Throughout my career, I have worked with distributed systems and dealt with these types of problems. Nowadays, I'm collaborating with my team at ING to improve the resiliency of the software we are building, and I was doing some research about this topic when I stumbled upon an article from the Netflix Technical Blog. I read how they are coping with all sorts of distributed system issues, how they are preventing outages, and how they are making their system more resilient. This served as inspiration for what to implement in my project.

People should not miss it because I think this is often an afterthought in software development, unfortunately, the same as performance or security. It should not be the case because it's often more expensive to try to change things afterward rather than keeping these cross-technical things in mind from the beginning.

Before we close, I just want to get back to you and ask you if you still play the violin.

Unfortunately, no, I don't play it anymore, but I do play the piano because I also learned piano back in the first grade. Besides this, I also enjoy playing sports, especially tennis, and I love reading books, especially those with a philosophical touch.

What are some of your non-technical passions or hobbies that you're really enthusiastic about? How do you balance your tech-focused career with these interests?

Balancing the tech focus and career with hobbies and passions is always going to be tough, especially in periods that are very busy. But when I leave my hobbies and passions unattended for too long, I feel an urge to revive them. Normally, I have to save it in my calendar to do it. I plan these activities in my calendar so that I don't start doing something else and then be upset that I didn't do what I wanted.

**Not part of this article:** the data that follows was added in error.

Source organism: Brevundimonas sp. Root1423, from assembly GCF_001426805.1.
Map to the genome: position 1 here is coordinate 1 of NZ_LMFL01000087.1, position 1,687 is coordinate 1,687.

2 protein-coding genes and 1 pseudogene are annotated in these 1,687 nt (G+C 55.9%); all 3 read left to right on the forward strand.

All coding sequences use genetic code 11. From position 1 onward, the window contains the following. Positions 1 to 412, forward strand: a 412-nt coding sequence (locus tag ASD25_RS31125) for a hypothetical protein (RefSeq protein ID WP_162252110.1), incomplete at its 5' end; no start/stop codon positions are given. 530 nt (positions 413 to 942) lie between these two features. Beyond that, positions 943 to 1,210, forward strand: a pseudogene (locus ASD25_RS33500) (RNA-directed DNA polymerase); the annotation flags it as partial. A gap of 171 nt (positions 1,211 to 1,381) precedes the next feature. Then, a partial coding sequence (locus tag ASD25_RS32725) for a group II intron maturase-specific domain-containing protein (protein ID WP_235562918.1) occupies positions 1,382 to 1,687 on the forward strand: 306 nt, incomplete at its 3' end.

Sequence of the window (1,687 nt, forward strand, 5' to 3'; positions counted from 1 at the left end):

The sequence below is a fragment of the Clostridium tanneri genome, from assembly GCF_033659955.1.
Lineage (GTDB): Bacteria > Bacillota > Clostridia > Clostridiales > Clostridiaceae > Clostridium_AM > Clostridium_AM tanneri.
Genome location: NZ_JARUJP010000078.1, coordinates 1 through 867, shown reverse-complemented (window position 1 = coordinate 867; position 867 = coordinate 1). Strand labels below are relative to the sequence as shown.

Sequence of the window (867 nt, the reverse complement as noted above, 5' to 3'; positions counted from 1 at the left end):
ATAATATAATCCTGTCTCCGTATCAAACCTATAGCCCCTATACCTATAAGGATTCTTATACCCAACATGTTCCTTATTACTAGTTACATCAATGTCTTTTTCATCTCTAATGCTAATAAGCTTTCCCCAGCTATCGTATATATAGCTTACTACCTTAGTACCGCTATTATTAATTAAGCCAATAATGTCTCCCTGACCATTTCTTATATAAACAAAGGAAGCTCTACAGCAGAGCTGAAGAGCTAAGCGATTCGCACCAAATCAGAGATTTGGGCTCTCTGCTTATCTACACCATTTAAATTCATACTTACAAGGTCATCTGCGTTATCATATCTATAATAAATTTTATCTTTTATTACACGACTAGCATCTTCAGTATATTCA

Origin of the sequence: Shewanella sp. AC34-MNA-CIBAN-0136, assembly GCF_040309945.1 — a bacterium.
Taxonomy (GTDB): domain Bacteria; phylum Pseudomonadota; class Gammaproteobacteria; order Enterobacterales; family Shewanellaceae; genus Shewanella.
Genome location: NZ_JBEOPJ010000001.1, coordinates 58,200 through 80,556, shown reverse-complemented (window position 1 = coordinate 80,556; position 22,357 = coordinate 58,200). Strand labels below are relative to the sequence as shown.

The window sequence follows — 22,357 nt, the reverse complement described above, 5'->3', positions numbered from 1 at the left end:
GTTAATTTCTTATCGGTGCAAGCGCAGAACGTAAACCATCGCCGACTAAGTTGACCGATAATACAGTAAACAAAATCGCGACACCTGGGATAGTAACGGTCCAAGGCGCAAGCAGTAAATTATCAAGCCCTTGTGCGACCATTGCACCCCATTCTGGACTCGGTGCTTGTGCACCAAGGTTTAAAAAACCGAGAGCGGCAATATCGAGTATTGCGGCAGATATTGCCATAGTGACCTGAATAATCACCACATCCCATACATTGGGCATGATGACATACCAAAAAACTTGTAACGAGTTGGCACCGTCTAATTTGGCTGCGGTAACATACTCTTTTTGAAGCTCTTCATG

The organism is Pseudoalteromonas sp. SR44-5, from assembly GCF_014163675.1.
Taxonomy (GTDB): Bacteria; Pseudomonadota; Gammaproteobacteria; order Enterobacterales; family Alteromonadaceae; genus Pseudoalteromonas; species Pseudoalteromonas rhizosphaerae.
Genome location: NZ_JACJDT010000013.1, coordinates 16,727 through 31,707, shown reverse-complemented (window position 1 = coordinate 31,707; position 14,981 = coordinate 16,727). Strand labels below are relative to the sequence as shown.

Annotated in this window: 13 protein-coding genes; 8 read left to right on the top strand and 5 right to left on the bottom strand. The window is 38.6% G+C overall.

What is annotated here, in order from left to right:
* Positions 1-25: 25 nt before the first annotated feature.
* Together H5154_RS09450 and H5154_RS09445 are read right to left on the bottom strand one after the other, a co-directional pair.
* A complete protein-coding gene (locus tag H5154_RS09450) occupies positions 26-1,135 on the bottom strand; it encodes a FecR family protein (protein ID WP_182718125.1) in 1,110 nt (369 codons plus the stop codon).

It turns out that planning is an important part, even when it comes to hobbies.

Indeed. Also, some of these require a teammate or an opponent in the case of tennis, for instance. I have to discuss with my sparring partner when to play, so inevitably you need to plan these things. Planning hobbies also include solo activities like reading or playing the piano. It helps to plan them, too, because there are so many other distractions, and it's easy to do something, perhaps easier at the moment, but in the long run, it's detrimental.

Thank you. This is a great tip for anyone who feels like they don't have enough time for their hobbies or to engage in their passions. Even if it might not sound appealing, a little bit of discipline and planning will ensure you have time for yourself, and your passions, and to relax as well. Andrei, thank you so much for your time, and I look forward to seeing you at Go Tech World!

You're welcome, and I look forward to seeing you at the event!